Last summer, some friends went to Norway and came back with stories of fjords and a set of Edvard Munch coasters for me. Apart from the knowledge that surely, he must have painted something else, I couldn’t think of any work of Munch’s beyond his most famous, The Scream.
It turns out he was quite prolific — producing around 1,750 other paintings along working in sculpture, graphic art, and theater design. Munch was as intense as he was prodigious, and his paintings deal with the big questions: mortality, sickness, and love.
After seeing a show at the Munch Museum in Oslo, SFMOMA curator Gary Garrels was so impressed he decided to organize a show of Munch’s work, much of it never seen in the U.S. Munch kept many of his paintings to look at himself, willing them to the city of Oslo after he died.
“I wanted to give people an understanding of the importance of Munch as a painter,” Garrels said. “Sometimes one work becomes a kind of icon and stands in for the artist himself.”
People think of Munch as a Symbolist whose important work came before the turn of the last century, Garrels added — and that’s not quite accurate. Although Munch, who lived from 1863 to 1944, was a superstar before 1900, he thought his best work came after he was 50, and three-quarters of his work dates from after 1900. With this show of 44 works, Garrels aims to show Munch belongs to the 20th century also and to remind us he was a contemporary of Picasso and Matisse, as well as Van Gogh and Gauguin, who he was often compared with in the first part of his career.
The exhibition’s title, “Between the Clock and the Bed,” comes from one of the last paintings Munch did. Dripping with symbolism, it shows the artist standing between a grandfather clock with no face or hands, symbolizing time ticking away, and a bed, which for Munch was a place of birth and death and passion and grief.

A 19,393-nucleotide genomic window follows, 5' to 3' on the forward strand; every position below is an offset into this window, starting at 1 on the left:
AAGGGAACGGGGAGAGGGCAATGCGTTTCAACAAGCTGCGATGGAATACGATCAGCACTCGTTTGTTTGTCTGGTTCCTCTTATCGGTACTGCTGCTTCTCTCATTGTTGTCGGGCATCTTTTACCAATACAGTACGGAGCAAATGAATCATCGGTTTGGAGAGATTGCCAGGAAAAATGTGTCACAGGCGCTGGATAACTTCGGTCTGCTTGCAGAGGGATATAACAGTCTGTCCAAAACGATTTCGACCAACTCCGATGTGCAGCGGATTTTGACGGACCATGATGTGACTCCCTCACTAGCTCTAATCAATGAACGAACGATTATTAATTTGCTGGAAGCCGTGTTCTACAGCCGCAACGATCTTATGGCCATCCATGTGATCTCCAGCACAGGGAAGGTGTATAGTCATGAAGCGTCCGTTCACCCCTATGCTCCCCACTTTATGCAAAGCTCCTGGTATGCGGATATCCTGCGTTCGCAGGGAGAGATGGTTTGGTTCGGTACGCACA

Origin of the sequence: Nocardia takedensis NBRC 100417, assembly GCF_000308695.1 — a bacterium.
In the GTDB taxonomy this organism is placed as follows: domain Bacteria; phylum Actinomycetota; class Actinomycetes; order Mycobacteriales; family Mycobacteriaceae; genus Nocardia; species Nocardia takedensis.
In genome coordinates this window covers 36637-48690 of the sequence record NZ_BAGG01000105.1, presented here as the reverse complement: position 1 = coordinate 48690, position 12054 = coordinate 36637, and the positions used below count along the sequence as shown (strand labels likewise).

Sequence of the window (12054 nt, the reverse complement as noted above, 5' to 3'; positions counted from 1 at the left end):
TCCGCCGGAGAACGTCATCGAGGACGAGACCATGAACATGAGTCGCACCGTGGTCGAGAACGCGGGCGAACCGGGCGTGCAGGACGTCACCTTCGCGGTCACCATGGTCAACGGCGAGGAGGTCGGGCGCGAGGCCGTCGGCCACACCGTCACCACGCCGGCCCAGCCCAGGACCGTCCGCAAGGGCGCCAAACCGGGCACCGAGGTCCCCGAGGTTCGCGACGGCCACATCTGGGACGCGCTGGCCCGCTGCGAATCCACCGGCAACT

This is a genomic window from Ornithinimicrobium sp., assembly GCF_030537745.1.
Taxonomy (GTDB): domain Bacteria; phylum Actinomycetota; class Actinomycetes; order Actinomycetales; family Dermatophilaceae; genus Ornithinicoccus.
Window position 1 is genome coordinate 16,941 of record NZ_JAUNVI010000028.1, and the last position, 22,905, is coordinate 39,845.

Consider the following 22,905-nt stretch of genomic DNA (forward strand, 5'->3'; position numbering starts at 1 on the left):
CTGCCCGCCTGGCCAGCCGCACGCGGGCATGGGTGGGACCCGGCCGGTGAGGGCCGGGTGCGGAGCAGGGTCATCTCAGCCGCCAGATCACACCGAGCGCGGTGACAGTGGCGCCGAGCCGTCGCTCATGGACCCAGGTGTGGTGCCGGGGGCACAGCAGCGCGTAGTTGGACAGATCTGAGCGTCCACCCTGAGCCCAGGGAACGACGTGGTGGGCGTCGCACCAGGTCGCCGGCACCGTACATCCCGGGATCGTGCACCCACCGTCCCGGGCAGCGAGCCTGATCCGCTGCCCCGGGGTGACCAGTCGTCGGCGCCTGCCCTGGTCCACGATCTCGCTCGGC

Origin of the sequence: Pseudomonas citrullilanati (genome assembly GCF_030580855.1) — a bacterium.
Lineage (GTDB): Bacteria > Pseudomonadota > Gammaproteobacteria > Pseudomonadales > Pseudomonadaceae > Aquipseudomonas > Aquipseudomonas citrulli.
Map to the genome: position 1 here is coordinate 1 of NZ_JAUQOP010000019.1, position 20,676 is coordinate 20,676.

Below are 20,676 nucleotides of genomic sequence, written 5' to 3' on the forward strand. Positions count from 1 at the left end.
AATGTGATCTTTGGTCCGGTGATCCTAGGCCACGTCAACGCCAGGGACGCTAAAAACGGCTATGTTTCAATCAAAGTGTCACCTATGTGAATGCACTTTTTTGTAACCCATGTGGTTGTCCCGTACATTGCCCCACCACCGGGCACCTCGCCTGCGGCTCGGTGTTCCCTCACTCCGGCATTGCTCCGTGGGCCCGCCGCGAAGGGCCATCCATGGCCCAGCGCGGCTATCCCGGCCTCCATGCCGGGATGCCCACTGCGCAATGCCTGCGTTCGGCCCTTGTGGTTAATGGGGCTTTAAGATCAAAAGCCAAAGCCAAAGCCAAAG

The show is arranged thematically rather than chronologically. There are 15 self-portraits — including with a cigarette (which has a smoky glaze from diluted oil paint and a flat brush), with the Spanish flu (which research shows he probably didn’t have) and in Hell. There’s also a gallery of dreamy paintings of twilight with soft purple skies, such as Starry Night; pictures of Munch in his studio; and of illness, including Death in the Sick Room and The Smell of Death. (His mother died of tuberculosis when he was a child, and when they were both teenagers, Munch’s sister died of the same disease.)
Another gallery, “Hallucinations,” doesn’t have Munch’s most famous work, an icon of psychological turmoil, The Scream. (The two versions in Norway are both too delicate to travel.) But it does have a precursor, Sick Mood at Sunset. Despair, which has the same bridge and ominously red sky as the more famous painting. It’s arguably even more striking, because we haven’t seen its reproductions on posters and refrigerator magnets (or satirized equally ubiquitously).
Garrels says Munch is relevant to contemporary painters — Jasper Johns did a series of paintings of Between the Clock and the Bed’s bedspread’s cross hatch patterns — and unique in not just his subject matter and relentlessness in looking at big and uncomfortable subjects, but also his lush style, assured brushstrokes, innovativeness, and bold colors. Throughout the decades of work represented in this show, we see how Munch kept looking, trying to evolve and reexamine, and to explore his subjects further.
Hearing on the radio that light consisted of waves and was therefore matter, Munch reflected that it reminded him of something he’d written in his diary nearly 30 years earlier: “I wrote that everything is in motion, and that the fire of life may be found even in a stone. … The variety of movement determines the form and variety of the matter.”
Motion, matter, and the fire of life — all are on display in these 60 years of the Norwegian artist’s paintings.
Edvard Munch: Between the Clock and the Bed, through Oct. 9, at SFMOMA, 151 Third Street, 415-357-4000, sfmoma.org.